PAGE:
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Full former carriage house

The pool of people who can buy 407 E. 75th St. is pretty small — and those who actually will buy must have very specific taste. Not only is the East End property priced out of most people’s reach at $11.95 million, but the 100-year-old former carriage house’s cool history and design installations exclude the stereotypical stuffy Upper East Side-er.

“This is perfect for a Lycee family who isn’t typical to the area and collects important modern art pieces,” says Michael Bolla, director of sales for Luxury Lofts and Homes. Check Madonna off that list. The pop star’s already bought three significant properties in the East End neighborhood. Plus, her real estate requirement is that a property must have a garage, says Bolla. No dice at 407. Instead of vehicle storage, the four-story, 8,475 square-foot conversion has a 3,000-square-foot duplex terrace and a ground level photo lab complete with dark room and studio space. Why? The townhouse belonged to fashion and portrait photographer Richard Avedon, who lived there for 30 years until his passing in 2004. That explains why fellow photog Annie Leibovitz stopped by to take a gander. Not to buy, of course. Like any art lover, she simply wanted to check out Avedon’s lair — most recently inhabited and partially reinvented by financier Olivier Sarkozy — half brother of French President Nicolas Sarkozy.

Sarkozy respectfully kept the studio space as it was, including the cyclorama room (a rounded, cornerless space — excellent for photo shoots and dance parties). The archival shelving is still intact, including handwritten labels detailing the famous faces Avedon shot, such as Marilyn Monroe and Sophia Loren.

The three levels above are where the Sarkozys fashioned their own design aesthetic. Two million dollars in renovations and five years later finds a beautiful skylight, massive chef’s kitchen and five and a half stunning lime-green tiled bathrooms.

So why are the Sarkozys giving up such a cool home featuring the kind of conversation details that might impress world leaders or Carla Bruni? Sadly, divorce.

A fine place to hang art
Whoever scores Richard Avedon’s former home and studio should have an impressive collection of fine art. The Sarkozys do. Besides Avedons, works by Jean Michel Basquiat, Keith Haring and Rene Ricard adorn the walls.

Swap and stay

With budgets tight this year, for many going on a summer vacation probably means lying out in a friend’s backyard.

But imagine staying in a Tuscan villa or a cottage in the Berkshires, all with the comforts of home and 100 percent free.

Thousands of people worldwide are utilizing websites that promote home exchanges, or house swaps. It allows people to swap homes and live in a new city or town without paying hotel prices.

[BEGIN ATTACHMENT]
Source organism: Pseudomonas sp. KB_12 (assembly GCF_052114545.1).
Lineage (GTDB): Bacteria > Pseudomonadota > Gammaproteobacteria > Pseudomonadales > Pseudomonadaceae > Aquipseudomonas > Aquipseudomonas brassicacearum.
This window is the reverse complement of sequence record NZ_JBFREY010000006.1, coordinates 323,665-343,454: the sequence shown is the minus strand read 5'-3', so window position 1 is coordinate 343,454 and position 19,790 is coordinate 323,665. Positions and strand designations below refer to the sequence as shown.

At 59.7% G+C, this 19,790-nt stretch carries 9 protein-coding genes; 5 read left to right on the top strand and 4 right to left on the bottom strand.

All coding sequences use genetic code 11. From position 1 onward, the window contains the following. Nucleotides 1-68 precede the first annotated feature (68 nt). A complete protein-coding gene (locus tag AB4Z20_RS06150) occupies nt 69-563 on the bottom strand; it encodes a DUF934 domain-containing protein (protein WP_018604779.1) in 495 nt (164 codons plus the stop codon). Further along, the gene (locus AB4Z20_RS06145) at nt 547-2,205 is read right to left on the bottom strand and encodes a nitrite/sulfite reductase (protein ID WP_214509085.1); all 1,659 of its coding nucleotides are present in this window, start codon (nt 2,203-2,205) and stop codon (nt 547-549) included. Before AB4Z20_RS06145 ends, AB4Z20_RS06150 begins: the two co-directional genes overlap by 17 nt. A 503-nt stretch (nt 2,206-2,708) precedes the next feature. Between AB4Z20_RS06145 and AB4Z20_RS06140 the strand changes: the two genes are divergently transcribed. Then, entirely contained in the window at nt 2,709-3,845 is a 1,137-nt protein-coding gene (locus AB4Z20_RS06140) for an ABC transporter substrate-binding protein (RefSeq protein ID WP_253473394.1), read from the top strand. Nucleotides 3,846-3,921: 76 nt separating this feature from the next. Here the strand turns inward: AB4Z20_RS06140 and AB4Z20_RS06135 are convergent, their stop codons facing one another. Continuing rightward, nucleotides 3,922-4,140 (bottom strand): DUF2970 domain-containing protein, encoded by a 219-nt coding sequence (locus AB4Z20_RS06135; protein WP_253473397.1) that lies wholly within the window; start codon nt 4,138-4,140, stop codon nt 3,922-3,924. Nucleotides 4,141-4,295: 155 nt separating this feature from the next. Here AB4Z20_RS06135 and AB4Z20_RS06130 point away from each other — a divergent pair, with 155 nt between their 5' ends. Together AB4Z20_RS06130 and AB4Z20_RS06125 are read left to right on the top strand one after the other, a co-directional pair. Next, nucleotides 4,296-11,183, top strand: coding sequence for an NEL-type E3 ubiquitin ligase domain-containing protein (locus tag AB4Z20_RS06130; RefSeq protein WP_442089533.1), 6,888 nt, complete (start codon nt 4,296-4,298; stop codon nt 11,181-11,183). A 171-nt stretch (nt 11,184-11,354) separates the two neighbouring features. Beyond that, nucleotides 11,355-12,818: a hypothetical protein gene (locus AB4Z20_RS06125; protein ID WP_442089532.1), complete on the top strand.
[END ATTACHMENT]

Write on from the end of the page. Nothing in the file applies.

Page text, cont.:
“It’s absolutely the most frugal way to travel,” says Keghan Hurst, director of public relations with California-based HomeExchange.com. “It’s the idea of living like a local. You have a unique, genuine experience without being charged an arm and a leg.”
Right now, HomeExchange.com has 37,000 members listing their homes for a swap. In the past year membership has grown by 5,000. The subscription fee is $120 a year with unlimited swaps. The annual membership fee to be posted on a list of luxury properties is $500.

Advice from an expert

Jeremy McElwain has been swapping his seaside home in Massachusetts and his Vermont ski house for the past six years. He’s exchanged with families in Woodstock, N.Y., Cape Cod, and this year, Breckinridge, Colo.

“If the dates work for everyone it’s a free swap. That’s the key to it,” says McElwain, a Boston-based real estate broker with Keller Williams who travels with his wife and 3-year-old. “It’s different from the normal travel. I actually like staying in a house more than a hotel.”

All of McElwain’s swap experiences have been positive. He has never come home to broken furniture or stains on his carpet.

“When you are staying in someone’s home and they are staying in yours there’s a mutual respect,” he says. “They usually leave it better than they found it.”


Two years ago, the Londonbury was nearing completion when a construction mishap — which resulted in a massive fire — put the 300-apartment complex in Conshohocken in peril.

But from the ashes of the Aug. 2008 blaze that destroyed the wooden frame of developer Brian O’Neill’s building, and spread to the adjacent Riverwalk at Millenium apartments, an even more high-end apartment complex opened last month.

“We wanted to make it even more elegant, and meet the demands of people who want to live here,” says Bruce Pilarczyk of O’Neill Properties. “So many people who live in apartments now are six-figure professionals ... It’s doing very well so far."

That’s good news as well for the Borough of Conshohocken, with its own success tied closely to waterfront development along the Schuylkill River. Before the fire, the Riverwalk at Millenium and the expected Londonbury were hailed as cornerstones to a revitalization of Conshohocken, a cozy enclave just northwest of Philadelphia.

“We hope people who move in live and work in here,” Borough Manager Fran Marabella said. “The economy, not due to the fire, is tough for our downtown. Restaurant owners say business is down. The borough revenue is down. All the development along the river is important.”

More available units
Even more good news may be on the way soon for Conshohocken’s waterfront, Borough Manager Fran Marabella said. Another 187 apartments at the Riverwalk at Millenium complex may open, adding to units Riverwalk already has open. Management for the complex could not be reached yesterday.

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